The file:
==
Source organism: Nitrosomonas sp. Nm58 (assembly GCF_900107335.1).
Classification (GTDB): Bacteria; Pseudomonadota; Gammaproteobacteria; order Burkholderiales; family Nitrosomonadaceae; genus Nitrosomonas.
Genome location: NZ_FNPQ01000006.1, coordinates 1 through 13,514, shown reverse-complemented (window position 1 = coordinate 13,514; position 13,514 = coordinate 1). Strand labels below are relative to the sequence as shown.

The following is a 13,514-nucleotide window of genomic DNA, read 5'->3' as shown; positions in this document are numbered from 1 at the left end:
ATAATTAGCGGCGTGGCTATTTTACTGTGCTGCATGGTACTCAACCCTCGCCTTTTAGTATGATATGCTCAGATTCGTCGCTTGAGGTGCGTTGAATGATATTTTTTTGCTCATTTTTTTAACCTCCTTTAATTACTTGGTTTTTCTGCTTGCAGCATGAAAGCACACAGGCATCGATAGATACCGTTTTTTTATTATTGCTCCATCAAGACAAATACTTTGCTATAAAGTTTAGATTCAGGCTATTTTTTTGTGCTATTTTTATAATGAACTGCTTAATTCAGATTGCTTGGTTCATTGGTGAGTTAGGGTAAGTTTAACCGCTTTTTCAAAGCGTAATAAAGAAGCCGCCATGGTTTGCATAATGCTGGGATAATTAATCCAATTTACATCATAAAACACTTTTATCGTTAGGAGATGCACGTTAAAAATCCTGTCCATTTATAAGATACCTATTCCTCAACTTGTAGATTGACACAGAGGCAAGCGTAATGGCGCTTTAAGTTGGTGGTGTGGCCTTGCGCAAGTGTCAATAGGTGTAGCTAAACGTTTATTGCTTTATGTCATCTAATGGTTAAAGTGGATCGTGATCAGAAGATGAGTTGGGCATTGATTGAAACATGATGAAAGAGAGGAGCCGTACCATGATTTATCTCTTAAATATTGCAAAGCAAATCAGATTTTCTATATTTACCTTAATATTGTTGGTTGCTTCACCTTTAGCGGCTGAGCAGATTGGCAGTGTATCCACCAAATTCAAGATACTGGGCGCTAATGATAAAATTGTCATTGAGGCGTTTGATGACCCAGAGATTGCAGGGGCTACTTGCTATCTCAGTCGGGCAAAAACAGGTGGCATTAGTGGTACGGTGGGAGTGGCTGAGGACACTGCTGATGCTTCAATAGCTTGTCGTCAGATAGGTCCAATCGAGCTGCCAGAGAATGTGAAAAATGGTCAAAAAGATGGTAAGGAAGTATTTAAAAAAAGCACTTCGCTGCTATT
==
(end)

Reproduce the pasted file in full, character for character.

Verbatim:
Source organism: Nitrosomonas sp. Nm58 (assembly GCF_900107335.1).
Classification (GTDB): Bacteria; Pseudomonadota; Gammaproteobacteria; order Burkholderiales; family Nitrosomonadaceae; genus Nitrosomonas.
Genome location: NZ_FNPQ01000006.1, coordinates 1 through 13,514, shown reverse-complemented (window position 1 = coordinate 13,514; position 13,514 = coordinate 1). Strand labels below are relative to the sequence as shown.

The following is a 13,514-nucleotide window of genomic DNA, read 5'->3' as shown; positions in this document are numbered from 1 at the left end:
ATAATTAGCGGCGTGGCTATTTTACTGTGCTGCATGGTACTCAACCCTCGCCTTTTAGTATGATATGCTCAGATTCGTCGCTTGAGGTGCGTTGAATGATATTTTTTTGCTCATTTTTTTAACCTCCTTTAATTACTTGGTTTTTCTGCTTGCAGCATGAAAGCACACAGGCATCGATAGATACCGTTTTTTTATTATTGCTCCATCAAGACAAATACTTTGCTATAAAGTTTAGATTCAGGCTATTTTTTTGTGCTATTTTTATAATGAACTGCTTAATTCAGATTGCTTGGTTCATTGGTGAGTTAGGGTAAGTTTAACCGCTTTTTCAAAGCGTAATAAAGAAGCCGCCATGGTTTGCATAATGCTGGGATAATTAATCCAATTTACATCATAAAACACTTTTATCGTTAGGAGATGCACGTTAAAAATCCTGTCCATTTATAAGATACCTATTCCTCAACTTGTAGATTGACACAGAGGCAAGCGTAATGGCGCTTTAAGTTGGTGGTGTGGCCTTGCGCAAGTGTCAATAGGTGTAGCTAAACGTTTATTGCTTTATGTCATCTAATGGTTAAAGTGGATCGTGATCAGAAGATGAGTTGGGCATTGATTGAAACATGATGAAAGAGAGGAGCCGTACCATGATTTATCTCTTAAATATTGCAAAGCAAATCAGATTTTCTATATTTACCTTAATATTGTTGGTTGCTTCACCTTTAGCGGCTGAGCAGATTGGCAGTGTATCCACCAAATTCAAGATACTGGGCGCTAATGATAAAATTGTCATTGAGGCGTTTGATGACCCAGAGATTGCAGGGGCTACTTGCTATCTCAGTCGGGCAAAAACAGGTGGCATTAGTGGTACGGTGGGAGTGGCTGAGGACACTGCTGATGCTTCAATAGCTTGTCGTCAGATAGGTCCAATCGAGCTGCCAGAGAATGTGAAAAATGGTCAAAAAGATGGTAAGGAAGTATTTAAAAAAAGCACTTCGCTGCTATT